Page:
Earlier this week Matt Kaplan prevailed in an appeal on behalf of his client in the Virginia Court of Appeals. The decision in the case reversed a trial court judgment and clarified an important issue regarding the jurisdiction of Virginia state courts. As one respected appellate practitioner noted in a blog post about this case, “[t]he reversal is remarkable when you learn that it comes from a jury verdict confirmed by the trial court, ‘the most favorable position known to law’ as the appellate courts frequently remind us.”
The lawsuit that gave rise to the appeal–styled Ruderman v. Pritchard–arose from a dispute over the ownership of valuable cats bred to be shown at cat shows. Plaintiff Pritchard sued Defendant Ruderman, Mr. Kaplan’s client, in Virginia’s lowest court, the General District Court, for possession of certain cats and for money damages. Pritchard won a partial victory in that court but was not satisfied. She appealed to the next level court, the Circuit Court. But on appeal she amended her claim to seek more than the $25,000 statutory limit on damages claims in the General District Court. Ultimately Pritchard won some, but not all of her claims at a jury trial in the Circuit Court. But Mr. Kaplan, on behalf of his client, argued that it was unfair and unlawful to allow a plaintiff who had voluntarily chosen to file her claim in the General District Court, with its $25,000 damages cap, to reject the General District Court judgment and then seek more than $25,000 in a higher court. In a published opinion by Chief Judge Decker, the Court of Appeals agreed.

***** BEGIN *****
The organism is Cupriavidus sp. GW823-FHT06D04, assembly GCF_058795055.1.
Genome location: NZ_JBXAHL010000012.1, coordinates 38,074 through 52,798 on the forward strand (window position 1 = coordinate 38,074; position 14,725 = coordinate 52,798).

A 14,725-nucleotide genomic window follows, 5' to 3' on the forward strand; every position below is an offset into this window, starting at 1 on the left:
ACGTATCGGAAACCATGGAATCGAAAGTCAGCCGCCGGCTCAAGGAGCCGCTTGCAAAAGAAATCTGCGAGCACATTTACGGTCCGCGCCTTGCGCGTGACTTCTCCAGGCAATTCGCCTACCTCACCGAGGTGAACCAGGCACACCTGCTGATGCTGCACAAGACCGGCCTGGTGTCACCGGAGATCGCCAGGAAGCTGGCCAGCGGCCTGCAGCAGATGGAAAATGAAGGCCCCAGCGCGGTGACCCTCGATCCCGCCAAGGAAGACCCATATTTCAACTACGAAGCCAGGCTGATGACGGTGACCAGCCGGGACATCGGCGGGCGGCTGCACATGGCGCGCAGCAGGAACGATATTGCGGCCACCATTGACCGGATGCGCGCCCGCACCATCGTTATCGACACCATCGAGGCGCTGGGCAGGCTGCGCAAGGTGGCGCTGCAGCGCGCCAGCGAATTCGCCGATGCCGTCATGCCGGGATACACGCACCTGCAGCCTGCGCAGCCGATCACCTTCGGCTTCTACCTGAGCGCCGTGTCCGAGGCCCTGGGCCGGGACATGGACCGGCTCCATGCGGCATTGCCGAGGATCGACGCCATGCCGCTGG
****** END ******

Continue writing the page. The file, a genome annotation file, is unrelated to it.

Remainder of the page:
The appellate process in Virginia was reformed in 2022 to permit appeals from Circuit Courts to the Virginia Court of Appeals. Under the prior system such appeals could usually only be brought from the Circuit Court to the Virginia Supreme Court, which had the power to refuse to even hear an appeal, a power it often exercised. As a result, most litigants who lost their case because of mistakes made in the Circuit Court were effectively out of luck. The current system is much fairer than the one it replaced.
Matthew B. Kaplan is the Kaplan Law Firm’s principal attorney. On a sad note, Mr. Kaplan’s client, Dr. Jill Ruderman, passed away before her appeal was decided.